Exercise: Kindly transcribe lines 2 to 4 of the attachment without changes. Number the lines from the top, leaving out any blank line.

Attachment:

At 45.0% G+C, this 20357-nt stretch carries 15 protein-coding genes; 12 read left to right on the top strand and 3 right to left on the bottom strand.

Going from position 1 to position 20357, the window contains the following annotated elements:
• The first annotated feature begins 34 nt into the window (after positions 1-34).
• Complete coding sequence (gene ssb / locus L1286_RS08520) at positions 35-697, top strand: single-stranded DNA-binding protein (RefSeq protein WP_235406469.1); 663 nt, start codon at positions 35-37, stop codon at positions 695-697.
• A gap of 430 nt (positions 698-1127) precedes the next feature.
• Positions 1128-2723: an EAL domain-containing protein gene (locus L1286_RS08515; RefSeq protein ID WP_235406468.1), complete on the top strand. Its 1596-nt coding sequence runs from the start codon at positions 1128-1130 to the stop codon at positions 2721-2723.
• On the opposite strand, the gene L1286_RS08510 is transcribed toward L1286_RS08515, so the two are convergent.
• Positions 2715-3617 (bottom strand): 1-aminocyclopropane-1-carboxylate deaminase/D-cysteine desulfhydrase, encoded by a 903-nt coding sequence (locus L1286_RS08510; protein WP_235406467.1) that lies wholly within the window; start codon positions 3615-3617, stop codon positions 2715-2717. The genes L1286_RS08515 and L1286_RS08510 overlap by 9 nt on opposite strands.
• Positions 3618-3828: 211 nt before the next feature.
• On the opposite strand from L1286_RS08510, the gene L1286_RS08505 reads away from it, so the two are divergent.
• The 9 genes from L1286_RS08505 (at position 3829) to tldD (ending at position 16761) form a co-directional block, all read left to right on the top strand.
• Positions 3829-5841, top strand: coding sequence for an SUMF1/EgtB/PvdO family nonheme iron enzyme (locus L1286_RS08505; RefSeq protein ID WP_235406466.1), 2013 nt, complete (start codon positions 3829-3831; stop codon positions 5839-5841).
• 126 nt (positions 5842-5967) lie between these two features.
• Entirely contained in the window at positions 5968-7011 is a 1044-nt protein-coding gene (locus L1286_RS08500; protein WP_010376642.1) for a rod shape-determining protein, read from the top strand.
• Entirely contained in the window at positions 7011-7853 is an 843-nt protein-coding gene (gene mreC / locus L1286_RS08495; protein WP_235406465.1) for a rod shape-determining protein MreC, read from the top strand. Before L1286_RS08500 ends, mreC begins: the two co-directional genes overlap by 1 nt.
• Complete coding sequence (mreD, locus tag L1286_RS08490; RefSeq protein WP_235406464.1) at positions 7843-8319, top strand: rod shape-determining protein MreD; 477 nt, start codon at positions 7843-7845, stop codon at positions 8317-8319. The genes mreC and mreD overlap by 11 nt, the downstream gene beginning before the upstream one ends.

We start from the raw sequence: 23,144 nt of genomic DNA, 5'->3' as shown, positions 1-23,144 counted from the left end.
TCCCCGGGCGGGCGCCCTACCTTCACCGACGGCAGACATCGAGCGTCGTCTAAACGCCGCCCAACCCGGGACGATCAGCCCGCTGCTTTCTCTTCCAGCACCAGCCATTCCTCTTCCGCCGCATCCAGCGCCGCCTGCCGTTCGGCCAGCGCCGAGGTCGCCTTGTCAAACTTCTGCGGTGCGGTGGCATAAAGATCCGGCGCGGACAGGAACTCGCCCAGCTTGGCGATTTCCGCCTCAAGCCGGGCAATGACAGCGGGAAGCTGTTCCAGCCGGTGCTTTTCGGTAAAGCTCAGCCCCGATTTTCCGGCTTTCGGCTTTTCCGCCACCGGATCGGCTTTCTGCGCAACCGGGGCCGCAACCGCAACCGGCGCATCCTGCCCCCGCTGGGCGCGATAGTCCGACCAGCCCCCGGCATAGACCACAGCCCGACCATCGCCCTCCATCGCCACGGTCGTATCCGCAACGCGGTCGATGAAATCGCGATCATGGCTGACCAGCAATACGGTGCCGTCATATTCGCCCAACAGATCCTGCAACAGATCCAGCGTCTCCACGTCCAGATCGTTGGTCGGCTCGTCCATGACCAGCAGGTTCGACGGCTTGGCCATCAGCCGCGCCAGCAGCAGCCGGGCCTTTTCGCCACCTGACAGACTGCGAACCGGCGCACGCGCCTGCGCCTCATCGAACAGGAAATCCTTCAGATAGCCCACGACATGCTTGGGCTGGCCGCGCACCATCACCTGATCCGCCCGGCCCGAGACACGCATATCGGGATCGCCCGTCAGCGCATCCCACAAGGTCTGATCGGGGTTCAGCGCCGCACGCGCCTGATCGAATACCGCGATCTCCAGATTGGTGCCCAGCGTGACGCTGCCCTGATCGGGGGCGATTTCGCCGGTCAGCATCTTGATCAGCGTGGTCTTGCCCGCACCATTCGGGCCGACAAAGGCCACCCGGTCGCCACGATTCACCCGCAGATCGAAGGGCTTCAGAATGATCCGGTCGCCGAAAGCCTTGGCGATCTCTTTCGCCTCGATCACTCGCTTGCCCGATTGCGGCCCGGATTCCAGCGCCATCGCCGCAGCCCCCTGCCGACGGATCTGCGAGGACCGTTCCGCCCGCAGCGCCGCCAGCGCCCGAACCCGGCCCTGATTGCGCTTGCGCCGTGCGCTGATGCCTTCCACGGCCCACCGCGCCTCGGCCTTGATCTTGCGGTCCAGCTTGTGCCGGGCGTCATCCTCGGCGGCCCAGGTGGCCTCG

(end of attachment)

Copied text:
Going from position 1 to position 20357, the window contains the following annotated elements:
• The first annotated feature begins 34 nt into the window (after positions 1-34).
• Complete coding sequence (gene ssb / locus L1286_RS08520) at positions 35-697, top strand: single-stranded DNA-binding protein (RefSeq protein WP_235406469.1); 663 nt, start codon at positions 35-37, stop codon at positions 695-697.